Buddhism, Part 4, The Story of the Buddha
By Frank Simons
The Meditation Center presents the 24 part Great Courses series Buddhism, Part 4, The Story of the Buddha at 5:30pm, Thursday, December 24, at the Center, Callejon Blanco 4.
With the simple events of the Buddha’s life as a guide, Buddhists have developed a rich tradition of stories and legends that tell us not only how they have understood the founder of their tradition, but how they have built lives of wisdom and freedom for themselves.
When a person encounters Buddhism for the first time, it is natural to ask two questions: Who was the Buddha? How did the story of the Buddha become woven into the lives of the people who call themselves Buddhists? This lecture will do two things: 1) Tell the life story of the Buddha; and 2) Reflect about the way that story has been mirrored in the lives of Buddhist people throughout Asia and the rest of the world.
Historically, we can hold onto a few key facts about the Buddha’s life. He was born into the family of King Shuddhodana and Queen Maya about the year 566 BCE in a region of the Indian subcontinent that now lies in southern Nepal. He was a member of the Shakya tribe; his clan name was Guatama and his given name Siddhartha. These facts tell us that the Buddha was not a figment of someone’s imagination. He was a real human being. But these facts do not tell us much about what the Buddha did or about the impact he had on his followers. To learn about the Buddha this way, we have to turn to the stories Buddhists tell about the Buddha. Stories about the Buddha’s previous lives are told in texts known as jataka, or “birth tales.” Most of these convey simple moral lessons, often in a form accessible to children.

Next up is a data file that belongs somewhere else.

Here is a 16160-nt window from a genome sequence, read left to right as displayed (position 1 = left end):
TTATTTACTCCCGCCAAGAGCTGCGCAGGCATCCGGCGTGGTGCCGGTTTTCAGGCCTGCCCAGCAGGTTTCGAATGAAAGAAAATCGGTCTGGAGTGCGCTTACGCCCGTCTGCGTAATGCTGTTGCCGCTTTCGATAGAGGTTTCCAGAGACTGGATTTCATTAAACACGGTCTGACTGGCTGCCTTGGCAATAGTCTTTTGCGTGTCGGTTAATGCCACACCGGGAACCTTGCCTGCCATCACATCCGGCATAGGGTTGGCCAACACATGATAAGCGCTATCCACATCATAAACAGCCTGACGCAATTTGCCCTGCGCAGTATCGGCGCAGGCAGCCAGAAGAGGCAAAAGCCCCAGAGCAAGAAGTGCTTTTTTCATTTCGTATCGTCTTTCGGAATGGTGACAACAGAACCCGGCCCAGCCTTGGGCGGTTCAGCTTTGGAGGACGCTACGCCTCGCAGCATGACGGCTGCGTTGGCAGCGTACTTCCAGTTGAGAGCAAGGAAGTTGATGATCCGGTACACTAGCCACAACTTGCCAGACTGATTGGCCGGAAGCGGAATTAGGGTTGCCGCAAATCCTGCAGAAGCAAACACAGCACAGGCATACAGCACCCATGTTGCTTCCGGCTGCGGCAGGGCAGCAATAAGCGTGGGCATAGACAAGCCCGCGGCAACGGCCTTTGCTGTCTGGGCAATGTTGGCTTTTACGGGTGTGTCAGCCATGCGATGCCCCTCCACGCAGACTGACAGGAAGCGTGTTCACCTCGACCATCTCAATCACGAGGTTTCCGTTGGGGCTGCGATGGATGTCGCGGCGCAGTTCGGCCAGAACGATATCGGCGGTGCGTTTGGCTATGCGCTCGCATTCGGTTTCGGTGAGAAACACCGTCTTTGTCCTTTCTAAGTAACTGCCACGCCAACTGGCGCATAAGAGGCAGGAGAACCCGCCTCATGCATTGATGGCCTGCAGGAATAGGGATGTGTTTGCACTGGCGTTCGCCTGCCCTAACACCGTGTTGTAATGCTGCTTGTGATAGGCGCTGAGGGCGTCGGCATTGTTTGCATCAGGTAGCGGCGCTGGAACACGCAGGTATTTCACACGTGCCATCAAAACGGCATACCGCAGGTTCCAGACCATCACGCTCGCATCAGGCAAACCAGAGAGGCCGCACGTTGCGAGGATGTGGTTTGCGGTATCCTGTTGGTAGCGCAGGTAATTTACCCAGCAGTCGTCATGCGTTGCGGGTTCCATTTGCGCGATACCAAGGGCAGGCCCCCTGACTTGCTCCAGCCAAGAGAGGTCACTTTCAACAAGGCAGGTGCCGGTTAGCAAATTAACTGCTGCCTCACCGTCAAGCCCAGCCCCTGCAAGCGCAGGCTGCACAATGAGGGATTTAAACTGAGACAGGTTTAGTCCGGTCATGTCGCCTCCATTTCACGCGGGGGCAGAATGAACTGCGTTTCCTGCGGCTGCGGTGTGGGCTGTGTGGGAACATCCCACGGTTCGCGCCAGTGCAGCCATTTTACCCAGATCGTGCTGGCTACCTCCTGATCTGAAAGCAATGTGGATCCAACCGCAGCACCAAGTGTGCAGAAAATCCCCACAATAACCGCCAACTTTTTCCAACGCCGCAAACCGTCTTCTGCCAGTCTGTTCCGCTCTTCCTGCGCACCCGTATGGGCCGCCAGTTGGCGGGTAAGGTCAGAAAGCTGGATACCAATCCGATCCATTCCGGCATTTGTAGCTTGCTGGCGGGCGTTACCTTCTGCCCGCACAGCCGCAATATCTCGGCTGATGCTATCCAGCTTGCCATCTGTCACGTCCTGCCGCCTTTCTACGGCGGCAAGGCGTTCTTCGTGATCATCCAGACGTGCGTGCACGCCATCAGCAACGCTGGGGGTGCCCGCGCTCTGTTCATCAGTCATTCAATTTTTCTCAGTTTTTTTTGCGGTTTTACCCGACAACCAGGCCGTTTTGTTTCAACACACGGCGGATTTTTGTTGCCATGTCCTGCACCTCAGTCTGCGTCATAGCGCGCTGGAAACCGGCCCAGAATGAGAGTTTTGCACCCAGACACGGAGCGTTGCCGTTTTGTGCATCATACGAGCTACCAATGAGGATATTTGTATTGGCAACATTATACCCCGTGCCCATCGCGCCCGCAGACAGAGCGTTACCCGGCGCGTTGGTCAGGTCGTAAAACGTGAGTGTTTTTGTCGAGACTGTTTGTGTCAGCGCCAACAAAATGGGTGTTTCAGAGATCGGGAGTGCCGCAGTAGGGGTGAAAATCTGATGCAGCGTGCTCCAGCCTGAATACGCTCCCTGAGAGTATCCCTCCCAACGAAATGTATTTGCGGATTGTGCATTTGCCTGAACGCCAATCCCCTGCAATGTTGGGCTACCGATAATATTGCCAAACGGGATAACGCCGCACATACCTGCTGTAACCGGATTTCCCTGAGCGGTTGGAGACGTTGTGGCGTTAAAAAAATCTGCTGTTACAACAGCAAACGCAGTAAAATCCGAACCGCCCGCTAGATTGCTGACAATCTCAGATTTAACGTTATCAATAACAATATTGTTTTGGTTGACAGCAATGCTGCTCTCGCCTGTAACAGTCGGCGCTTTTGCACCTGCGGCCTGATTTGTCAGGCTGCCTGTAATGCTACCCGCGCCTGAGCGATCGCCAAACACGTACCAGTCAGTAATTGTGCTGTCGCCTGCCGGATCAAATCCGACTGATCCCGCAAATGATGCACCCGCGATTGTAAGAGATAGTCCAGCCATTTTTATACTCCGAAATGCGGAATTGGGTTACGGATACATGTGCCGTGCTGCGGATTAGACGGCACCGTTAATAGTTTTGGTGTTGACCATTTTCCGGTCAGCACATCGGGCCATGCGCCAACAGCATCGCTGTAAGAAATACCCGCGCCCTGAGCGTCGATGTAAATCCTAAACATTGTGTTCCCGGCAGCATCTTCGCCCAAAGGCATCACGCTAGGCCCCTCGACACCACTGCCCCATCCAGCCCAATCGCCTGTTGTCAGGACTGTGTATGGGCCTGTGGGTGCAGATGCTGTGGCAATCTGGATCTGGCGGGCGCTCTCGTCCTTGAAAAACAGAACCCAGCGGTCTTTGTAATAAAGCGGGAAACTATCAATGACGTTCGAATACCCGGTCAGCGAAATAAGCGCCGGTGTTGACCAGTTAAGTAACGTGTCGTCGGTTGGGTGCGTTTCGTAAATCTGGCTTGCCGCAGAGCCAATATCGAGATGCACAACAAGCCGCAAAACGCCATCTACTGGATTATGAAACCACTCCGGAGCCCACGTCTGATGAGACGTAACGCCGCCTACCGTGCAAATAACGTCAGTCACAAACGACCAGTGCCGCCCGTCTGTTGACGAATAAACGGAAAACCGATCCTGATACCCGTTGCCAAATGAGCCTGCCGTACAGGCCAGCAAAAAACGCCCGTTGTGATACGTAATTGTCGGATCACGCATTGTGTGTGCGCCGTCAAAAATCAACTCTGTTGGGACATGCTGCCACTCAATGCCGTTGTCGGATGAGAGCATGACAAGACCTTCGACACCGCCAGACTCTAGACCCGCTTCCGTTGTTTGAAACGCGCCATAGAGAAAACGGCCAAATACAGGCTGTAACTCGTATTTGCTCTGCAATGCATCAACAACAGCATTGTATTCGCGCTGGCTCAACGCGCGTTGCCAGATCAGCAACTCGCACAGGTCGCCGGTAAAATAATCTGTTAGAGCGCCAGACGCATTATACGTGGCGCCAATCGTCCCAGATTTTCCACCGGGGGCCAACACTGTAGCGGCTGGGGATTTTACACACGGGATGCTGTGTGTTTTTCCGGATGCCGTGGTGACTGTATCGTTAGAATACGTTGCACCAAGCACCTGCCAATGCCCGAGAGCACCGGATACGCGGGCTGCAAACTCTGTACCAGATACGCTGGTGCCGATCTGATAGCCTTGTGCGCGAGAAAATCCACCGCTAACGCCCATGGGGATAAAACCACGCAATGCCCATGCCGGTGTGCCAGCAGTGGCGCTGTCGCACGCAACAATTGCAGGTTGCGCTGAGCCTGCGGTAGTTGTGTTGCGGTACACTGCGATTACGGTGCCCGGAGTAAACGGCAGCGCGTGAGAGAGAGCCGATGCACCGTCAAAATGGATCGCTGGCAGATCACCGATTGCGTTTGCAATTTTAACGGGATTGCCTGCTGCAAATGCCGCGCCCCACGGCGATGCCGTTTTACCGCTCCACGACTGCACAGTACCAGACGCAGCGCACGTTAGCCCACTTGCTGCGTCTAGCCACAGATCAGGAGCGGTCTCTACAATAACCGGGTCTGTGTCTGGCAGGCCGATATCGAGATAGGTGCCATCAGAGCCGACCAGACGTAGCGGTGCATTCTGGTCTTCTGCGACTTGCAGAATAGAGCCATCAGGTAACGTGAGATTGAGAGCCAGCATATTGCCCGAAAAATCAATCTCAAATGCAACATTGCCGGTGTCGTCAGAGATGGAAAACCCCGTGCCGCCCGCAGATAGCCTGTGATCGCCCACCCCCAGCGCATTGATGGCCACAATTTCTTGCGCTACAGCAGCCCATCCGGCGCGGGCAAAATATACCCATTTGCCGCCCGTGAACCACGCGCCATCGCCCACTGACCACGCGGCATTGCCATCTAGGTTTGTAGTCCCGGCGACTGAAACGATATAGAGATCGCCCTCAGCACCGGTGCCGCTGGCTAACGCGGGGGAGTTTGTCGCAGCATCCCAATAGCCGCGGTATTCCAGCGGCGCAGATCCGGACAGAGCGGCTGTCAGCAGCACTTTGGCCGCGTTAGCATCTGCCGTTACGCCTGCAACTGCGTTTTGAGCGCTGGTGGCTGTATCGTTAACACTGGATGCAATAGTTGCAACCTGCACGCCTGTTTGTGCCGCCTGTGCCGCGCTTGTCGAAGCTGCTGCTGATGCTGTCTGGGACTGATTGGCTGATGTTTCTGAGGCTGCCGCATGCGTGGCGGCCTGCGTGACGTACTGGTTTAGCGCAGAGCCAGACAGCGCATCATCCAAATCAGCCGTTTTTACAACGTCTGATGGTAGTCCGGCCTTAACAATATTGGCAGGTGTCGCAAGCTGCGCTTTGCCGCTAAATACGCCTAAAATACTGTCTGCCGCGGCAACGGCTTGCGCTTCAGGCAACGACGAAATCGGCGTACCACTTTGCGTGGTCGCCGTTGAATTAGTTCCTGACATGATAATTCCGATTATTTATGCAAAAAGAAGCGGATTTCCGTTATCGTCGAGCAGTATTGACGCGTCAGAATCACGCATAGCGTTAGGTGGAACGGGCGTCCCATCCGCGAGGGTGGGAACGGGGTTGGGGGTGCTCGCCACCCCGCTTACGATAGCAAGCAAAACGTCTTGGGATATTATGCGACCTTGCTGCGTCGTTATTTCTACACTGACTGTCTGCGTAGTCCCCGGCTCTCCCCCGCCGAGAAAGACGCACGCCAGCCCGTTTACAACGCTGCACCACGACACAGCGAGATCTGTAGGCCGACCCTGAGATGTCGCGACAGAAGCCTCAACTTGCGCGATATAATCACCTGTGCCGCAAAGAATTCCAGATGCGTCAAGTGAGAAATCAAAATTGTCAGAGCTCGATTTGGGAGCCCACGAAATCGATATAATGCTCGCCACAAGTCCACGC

In his early 30s, the Buddha traveled outside the palace and saw four sights: a sick person, an old person, a dead person, and a religious person (an ascetic). These sights inspired him to renounce life in the palace and become an ascetic. The prince found this unproductive, and adopted the Middle Path. The prince sat down under a tree and, with intense meditation, woke up to the truth. With this experience he became the Buddha. He began teaching about his realization, “turning the Wheel of the Dharma.” At about the age of 80, he lay down and passed gently from the realm of death and rebirth. This event is called the “parinirvana, or “complete extinction.” What kind of teacher was the Buddha? The Buddha was a human being who tried to confront the fundamental problems of suffering and death and follow them to a solution.
The course of 24 lectures is presented by Professor Malcolm David Eckel, professor of Religion and Director of the Core Curriculum at Boston University, who holds graduate degrees from Oxford and Harvard. An expert on Buddhism, comparative religion, and Asian faiths, Eckel has written insightful books on Buddhist philosophy, including Buddhism: Origins, Beliefs, Practices, Holy Texts, Sacred Places. There will be an opportunity for discussion following the video. Presentations of the Center are offered without charge. Donations are gratefully accepted.